Patients' records could be shared between Northern Ireland and New York as part of a proposal to improve health care and research.
Electronic files may be used to operate clinical trials of treatments on selected groups on both sides of the Atlantic. Research using the data could help boost innovations in medical care in the NHS.
Northern Ireland has a well-integrated healthcare system, which makes it easier to carry out pilot tests. New York has a much greater pool of potential patients, but both systems care for an increasingly elderly population with a higher prevalence of chronic disease.
Stormont Health Minister Edwin Poots said: "Linking up with New York in this manner is a very exciting prospect for Northern Ireland. It will strengthen our hand as we work to deliver more innovative, effective and efficient care."
Northern Ireland has already introduced an electronic records system which means a patient's details are readily available wherever in the health service they are needed. Previously paper files had to be passed between medical departments, making it easier for important information to be overlooked.
Now, for example, if a diabetic person is injured in a car accident anywhere in Northern Ireland, the emergency team will have full details of the victim's medical history.
Mr Poots is in the US for high-level talks about developing the collaboration with the New York Health Department.
He will meet the New York State Commissioner for Health, Dr Nirav Shah, in Manhattan to discuss enshrining closer working relationships and improving the delivery of health and social care.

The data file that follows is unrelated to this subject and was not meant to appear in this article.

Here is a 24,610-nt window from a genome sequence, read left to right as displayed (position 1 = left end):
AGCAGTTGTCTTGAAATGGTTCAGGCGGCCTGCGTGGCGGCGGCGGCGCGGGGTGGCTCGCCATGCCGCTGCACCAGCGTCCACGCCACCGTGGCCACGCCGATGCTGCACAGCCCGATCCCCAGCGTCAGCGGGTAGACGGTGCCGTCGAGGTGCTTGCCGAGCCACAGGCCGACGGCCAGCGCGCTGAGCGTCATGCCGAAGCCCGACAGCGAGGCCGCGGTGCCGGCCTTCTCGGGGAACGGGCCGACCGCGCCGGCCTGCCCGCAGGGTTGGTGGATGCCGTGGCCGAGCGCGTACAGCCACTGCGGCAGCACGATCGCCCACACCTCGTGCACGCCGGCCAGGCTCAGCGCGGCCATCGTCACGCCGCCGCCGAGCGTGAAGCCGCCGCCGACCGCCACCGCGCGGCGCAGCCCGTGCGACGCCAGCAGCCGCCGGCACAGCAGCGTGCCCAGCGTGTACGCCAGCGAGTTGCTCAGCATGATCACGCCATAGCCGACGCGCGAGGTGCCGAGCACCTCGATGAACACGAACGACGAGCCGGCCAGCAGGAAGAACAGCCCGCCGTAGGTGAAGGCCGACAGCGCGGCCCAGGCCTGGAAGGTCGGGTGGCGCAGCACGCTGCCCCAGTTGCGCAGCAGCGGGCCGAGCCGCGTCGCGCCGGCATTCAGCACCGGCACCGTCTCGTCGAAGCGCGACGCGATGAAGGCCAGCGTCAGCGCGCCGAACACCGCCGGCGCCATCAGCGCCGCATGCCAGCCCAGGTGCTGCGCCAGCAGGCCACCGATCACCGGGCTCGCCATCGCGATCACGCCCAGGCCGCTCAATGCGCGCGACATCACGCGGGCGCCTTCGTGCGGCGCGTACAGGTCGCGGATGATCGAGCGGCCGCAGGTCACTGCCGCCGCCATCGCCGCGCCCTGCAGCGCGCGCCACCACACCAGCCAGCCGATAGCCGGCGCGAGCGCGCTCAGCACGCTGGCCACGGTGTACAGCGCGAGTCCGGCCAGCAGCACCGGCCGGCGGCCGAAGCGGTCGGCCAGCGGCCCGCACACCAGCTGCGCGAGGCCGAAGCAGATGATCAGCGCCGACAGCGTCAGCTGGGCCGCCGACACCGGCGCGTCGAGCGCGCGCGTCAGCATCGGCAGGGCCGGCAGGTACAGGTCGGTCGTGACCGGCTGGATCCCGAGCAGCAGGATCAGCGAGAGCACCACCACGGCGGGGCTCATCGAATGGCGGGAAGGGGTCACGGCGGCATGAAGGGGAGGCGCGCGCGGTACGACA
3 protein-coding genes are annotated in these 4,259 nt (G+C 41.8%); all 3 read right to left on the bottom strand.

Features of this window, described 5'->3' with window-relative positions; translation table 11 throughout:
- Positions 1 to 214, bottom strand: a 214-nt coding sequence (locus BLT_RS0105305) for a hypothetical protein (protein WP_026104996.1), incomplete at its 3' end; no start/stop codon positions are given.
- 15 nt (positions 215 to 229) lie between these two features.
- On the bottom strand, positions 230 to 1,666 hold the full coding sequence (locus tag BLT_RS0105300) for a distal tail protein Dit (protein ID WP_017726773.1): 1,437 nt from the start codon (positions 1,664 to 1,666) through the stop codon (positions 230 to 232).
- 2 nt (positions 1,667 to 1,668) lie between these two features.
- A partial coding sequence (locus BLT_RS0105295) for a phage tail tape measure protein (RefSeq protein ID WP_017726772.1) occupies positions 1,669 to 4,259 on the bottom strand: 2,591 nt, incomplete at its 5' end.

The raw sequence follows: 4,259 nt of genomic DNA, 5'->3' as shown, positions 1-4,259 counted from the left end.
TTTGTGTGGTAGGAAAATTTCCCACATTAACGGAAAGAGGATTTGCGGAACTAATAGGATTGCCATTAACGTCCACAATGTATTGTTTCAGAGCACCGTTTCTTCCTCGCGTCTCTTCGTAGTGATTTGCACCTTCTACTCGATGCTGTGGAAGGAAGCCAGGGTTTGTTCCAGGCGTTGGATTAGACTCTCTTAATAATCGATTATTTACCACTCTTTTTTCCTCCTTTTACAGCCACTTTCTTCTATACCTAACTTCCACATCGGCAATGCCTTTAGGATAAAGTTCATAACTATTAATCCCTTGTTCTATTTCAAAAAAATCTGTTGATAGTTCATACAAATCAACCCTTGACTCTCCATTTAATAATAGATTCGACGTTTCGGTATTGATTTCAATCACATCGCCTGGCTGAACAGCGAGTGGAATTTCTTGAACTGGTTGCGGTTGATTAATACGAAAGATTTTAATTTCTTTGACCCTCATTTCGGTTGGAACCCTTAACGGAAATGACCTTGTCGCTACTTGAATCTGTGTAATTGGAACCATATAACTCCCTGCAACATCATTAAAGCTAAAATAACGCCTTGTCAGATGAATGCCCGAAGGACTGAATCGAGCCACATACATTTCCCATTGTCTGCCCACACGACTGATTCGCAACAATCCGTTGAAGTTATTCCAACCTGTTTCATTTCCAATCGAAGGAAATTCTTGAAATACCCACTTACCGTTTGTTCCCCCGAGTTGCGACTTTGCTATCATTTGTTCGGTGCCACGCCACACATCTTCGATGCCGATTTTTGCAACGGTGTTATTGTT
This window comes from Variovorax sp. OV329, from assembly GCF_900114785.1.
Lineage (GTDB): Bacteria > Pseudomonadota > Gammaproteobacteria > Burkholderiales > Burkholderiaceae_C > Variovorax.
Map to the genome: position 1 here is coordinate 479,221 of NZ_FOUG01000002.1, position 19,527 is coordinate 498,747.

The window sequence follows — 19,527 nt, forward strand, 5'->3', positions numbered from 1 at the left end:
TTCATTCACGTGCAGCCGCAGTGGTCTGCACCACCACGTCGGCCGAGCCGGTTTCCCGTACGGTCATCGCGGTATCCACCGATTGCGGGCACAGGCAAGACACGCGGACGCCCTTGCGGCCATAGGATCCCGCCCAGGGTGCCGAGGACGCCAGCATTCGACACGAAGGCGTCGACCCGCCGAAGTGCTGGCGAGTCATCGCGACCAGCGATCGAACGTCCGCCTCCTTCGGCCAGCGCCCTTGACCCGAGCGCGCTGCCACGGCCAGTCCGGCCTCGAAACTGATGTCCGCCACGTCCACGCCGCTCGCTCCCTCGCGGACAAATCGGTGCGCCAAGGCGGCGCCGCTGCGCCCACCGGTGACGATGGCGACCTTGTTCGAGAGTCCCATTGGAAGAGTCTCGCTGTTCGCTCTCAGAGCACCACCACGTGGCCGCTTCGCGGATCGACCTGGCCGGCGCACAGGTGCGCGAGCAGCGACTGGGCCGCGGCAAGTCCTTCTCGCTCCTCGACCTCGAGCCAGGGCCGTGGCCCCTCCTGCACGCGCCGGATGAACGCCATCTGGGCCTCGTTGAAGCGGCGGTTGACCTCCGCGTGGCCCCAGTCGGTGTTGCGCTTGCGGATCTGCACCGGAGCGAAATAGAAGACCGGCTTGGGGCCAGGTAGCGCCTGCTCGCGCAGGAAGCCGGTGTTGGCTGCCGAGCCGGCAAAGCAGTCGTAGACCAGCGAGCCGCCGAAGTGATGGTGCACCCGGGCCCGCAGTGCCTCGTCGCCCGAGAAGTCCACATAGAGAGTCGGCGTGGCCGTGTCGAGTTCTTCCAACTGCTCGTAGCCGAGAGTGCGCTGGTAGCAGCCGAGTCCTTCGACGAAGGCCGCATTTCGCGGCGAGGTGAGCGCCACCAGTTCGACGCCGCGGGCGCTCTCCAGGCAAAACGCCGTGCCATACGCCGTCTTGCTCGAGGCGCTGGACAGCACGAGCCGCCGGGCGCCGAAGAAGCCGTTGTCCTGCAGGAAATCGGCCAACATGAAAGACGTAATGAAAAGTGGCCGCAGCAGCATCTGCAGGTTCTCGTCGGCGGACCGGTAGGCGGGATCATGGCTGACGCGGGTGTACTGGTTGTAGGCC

Officials are preparing a proposal for an agreement on greater co-operation in developing hi-tech solutions to improve patient care and share knowledge.
New York already collaborates with 17 other US states.
Mr Poots said: "A common challenge on both sides of the Atlantic is to create electronic health records which would allow data to be shared with various providers in delivering services, both locally and internationally, and in furthering opportunities for clinical trials and research.
"It would be a tremendous opportunity if we can secure agreement to work directly with New York on this."
The minister will attend the New York eHealth Collaborative Digital Health Conference where he will meet Commissioner Shah. He will also visit the Northern Ireland for Connected Health stand at the conference.
During his two-day visit he will attend the headquarters of an advocacy organisation which sponsors research into autism.